Because You Believed In Me: The Impact of MentorsJanuary 6, 2015
Introduction from Alana:
January is National Mentoring Month and it has me thinking a lot about mentorship and the people who have helped to shape my life and set me on various paths to success.
As a sort of personal celebration of mentorship, I re-read a beautiful book edited by my friend, Marcia McMullen, entitled, Because You Believed In Me: Contemporary Mentoring Stories. Marcia is a writer, researcher and author. Inspired by outstanding mentors, she became fascinated by the reach of key relationships and connecting elements and their influence on the personal narrative. The book is one I go back to frequently – sometimes I read it from cover to cover; other times, I simply turn to one story or another as a source of inspiration from people who have benefitted from their own mentor-mentee relationships.
In fact, mentorship is not a new concept – the idea of a person being open to the lessons handed down from great “teachers” is age old. As such, not to be overlooked, is Marcia’s first book, Because You Believed in Me: Mentors and Protégés Who Shaped Our World, a collection of mentoring stories from history. Those rich stories from history were the inspiration for collecting contemporary stories.
Nobody I know has given more thought or conducted more research on the topic of mentorship than Marcia. Not only does she know a lot about it, she lives it. Having had a number of important mentors herself, Marcia pays those lessons forward as a mentor to so many others. I, for one, consider her one of my most important mentors and a person I turn to time and again for guidance and support.
With that, it’s my privilege to introduce today’s guest post by Marcia McMullen. Following the post, please come back and leave a comment about mentors who have shaped your life.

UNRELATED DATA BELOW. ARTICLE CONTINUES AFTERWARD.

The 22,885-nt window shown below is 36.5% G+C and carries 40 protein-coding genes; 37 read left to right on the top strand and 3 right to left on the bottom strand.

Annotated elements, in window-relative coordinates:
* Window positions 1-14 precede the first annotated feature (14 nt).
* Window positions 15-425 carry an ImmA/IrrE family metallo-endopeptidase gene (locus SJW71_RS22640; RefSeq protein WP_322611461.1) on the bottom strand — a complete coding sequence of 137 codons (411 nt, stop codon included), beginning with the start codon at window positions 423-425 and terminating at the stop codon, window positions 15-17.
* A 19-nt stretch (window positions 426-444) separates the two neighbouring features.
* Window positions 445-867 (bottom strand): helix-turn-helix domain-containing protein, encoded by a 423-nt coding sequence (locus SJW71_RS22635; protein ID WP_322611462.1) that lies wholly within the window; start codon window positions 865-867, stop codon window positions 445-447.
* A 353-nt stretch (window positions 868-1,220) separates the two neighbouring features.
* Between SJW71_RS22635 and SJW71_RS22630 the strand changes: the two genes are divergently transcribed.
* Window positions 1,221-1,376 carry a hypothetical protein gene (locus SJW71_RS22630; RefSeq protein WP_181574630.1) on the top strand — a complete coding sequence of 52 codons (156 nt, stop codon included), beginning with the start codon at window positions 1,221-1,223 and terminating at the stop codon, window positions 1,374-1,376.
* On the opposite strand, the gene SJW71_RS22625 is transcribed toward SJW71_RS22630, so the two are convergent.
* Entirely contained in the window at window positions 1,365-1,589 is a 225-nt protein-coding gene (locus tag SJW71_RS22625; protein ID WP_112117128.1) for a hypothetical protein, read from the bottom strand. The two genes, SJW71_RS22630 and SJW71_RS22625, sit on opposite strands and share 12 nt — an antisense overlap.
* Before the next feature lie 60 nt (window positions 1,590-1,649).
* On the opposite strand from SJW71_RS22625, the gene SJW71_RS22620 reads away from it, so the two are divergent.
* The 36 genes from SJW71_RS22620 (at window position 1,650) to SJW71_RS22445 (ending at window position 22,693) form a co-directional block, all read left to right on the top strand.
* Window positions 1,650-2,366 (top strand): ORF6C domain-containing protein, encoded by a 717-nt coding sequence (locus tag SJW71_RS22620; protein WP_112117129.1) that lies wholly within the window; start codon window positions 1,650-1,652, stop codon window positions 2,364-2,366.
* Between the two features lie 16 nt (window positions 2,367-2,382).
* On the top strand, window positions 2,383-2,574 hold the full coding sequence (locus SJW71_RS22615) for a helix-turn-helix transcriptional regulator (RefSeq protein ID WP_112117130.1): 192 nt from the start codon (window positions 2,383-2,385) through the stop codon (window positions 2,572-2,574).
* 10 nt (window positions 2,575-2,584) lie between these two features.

Guest post from Marcia McMullen, Writer, Researcher and Author, Because You Believed In Me: Contemporary Mentoring Stories
Finish this sentence:
“I am (blank) because you believed in me.”
Think of someone: A neighbor, a coach, a teacher or boss who believed in you, opened a door, gave a much needed reality check or inspired a life path.
Often identified as a key factor in a person’s growth and development and yet one of the most underreported elements to personal success, mentoring is a practice we cannot afford to lose.
For all the benefits of advancing technology and communicating in real time, we sacrifice some of those well-worn, natural opportunities – specifically, the sharing of knowledge and wisdom through mentoring.
The crush of those real time expectations has a long-term impact. We do not have the time. We cannot see a tangible outcome or benefit. Perhaps more accurately, we are not sure exactly what a mentor does or how to go about building a mentoring relationship.
Mentoring is an ancient practice. Sharing our knowledge and experience is in our DNA. We like to make connections on all different kinds of levels from personal interests to shared experiences to professional skills to content expertise.
As with most relationships, mentoring often comes down to proximity. Familiar relationships are frequently the foundation for our early mentor relationships be they family, teacher and/or neighbor. Then, as our world expands, mentors often appear in bosses, community friends and leaders.
Those varied roles are highlighted in my new collection, “Because You Believed in Me: Contemporary Mentoring Stories.” In the book, you will be introduced to mentors in the lives of some familiar names across different disciplines – from business, art /music to baseball and social service. The stories come from thought leaders we know: Warren Buffett, Maxine Clark, Ira Flatow, Joyce DiDonato, Dale Chihuly, Dave Winfield and 13 other notable individuals. In learning their stories, I was heartened to discover that despite the notoriety that so many of these individuals enjoy, just like you and me, their success hinged on the support of their mentors.
To get started, it is often worthwhile to think about the people in your life that have already made a difference. Who were they, where in your life did they appear? Is there someone you would like to reconnect with and build on your earlier foundation?
If not, perhaps there is someone in your current network you admire. Reach out for an exploratory visit. When approaching a mentoring relationship remember that, as with all relationships, it is reciprocal. There must be an element of give and take. Protégés need to think about what they bring to the relationship. How they can add value to their mentor’s life.
January is National Mentoring Month – a time to initiate and celebrate those relationships of believing.
As the season of social invitations fades let this New Year be one of reaching out and appreciation to those who have allowed you to finish that sentence, “I am (blank) because you believed in me.”